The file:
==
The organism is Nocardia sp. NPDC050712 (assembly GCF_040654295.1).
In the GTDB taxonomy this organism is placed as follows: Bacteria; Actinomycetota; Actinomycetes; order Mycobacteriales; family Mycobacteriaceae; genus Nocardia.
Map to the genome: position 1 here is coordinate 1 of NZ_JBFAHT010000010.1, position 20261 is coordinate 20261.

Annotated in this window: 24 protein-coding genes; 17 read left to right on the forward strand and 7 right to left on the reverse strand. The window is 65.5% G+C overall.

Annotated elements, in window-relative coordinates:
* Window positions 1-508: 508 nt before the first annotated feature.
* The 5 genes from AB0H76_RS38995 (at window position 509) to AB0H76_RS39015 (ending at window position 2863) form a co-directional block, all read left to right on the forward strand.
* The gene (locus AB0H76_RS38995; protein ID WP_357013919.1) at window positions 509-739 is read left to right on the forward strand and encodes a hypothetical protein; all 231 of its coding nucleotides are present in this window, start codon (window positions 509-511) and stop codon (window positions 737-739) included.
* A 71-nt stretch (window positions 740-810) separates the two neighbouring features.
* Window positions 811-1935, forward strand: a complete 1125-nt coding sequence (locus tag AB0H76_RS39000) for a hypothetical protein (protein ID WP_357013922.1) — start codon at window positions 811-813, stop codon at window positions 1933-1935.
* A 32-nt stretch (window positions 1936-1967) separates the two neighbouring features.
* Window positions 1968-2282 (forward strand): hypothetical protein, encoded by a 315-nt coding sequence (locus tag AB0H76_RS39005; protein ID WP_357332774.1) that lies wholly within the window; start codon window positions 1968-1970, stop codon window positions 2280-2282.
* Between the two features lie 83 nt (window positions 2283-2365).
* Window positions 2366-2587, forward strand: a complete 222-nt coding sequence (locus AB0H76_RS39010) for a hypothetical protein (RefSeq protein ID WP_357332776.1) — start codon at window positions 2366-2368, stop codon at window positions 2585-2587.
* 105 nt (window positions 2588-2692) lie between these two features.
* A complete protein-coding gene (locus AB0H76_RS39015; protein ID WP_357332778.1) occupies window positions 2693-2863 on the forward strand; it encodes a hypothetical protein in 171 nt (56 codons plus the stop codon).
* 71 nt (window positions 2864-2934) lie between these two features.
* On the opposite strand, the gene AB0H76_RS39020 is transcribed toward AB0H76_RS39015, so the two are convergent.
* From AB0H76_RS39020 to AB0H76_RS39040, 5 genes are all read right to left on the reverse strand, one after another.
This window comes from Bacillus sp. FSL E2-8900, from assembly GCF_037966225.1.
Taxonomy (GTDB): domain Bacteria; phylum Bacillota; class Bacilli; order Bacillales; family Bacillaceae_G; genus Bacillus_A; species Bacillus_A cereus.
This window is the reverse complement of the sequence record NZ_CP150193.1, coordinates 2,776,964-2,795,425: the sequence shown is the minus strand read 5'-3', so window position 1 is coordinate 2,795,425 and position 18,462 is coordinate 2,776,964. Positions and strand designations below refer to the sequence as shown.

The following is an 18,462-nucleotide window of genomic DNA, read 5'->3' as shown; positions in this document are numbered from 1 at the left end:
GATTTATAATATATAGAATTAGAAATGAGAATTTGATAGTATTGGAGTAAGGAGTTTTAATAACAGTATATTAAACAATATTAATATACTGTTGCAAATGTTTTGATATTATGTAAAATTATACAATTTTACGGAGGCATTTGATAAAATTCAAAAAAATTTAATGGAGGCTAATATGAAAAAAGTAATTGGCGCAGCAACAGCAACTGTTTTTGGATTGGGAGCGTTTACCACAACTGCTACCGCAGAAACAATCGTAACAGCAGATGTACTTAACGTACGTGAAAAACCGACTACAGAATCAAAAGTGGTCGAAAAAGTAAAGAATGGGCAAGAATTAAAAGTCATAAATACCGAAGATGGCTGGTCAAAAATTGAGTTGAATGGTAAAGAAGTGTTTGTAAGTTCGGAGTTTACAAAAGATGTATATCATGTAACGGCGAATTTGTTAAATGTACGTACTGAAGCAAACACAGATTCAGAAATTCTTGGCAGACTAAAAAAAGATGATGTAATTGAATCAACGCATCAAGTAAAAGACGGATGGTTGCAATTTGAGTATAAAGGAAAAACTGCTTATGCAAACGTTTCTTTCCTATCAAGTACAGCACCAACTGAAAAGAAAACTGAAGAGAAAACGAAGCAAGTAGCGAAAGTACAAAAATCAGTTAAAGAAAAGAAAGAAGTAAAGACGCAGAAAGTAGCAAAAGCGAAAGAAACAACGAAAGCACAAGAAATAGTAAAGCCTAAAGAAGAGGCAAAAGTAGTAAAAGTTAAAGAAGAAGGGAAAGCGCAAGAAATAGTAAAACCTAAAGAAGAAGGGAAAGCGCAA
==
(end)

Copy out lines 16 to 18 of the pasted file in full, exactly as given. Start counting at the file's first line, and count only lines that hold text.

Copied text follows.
* A complete protein-coding gene (locus AB0H76_RS39015; protein ID WP_357332778.1) occupies window positions 2693-2863 on the forward strand; it encodes a hypothetical protein in 171 nt (56 codons plus the stop codon).
* 71 nt (window positions 2864-2934) lie between these two features.
* On the opposite strand, the gene AB0H76_RS39020 is transcribed toward AB0H76_RS39015, so the two are convergent.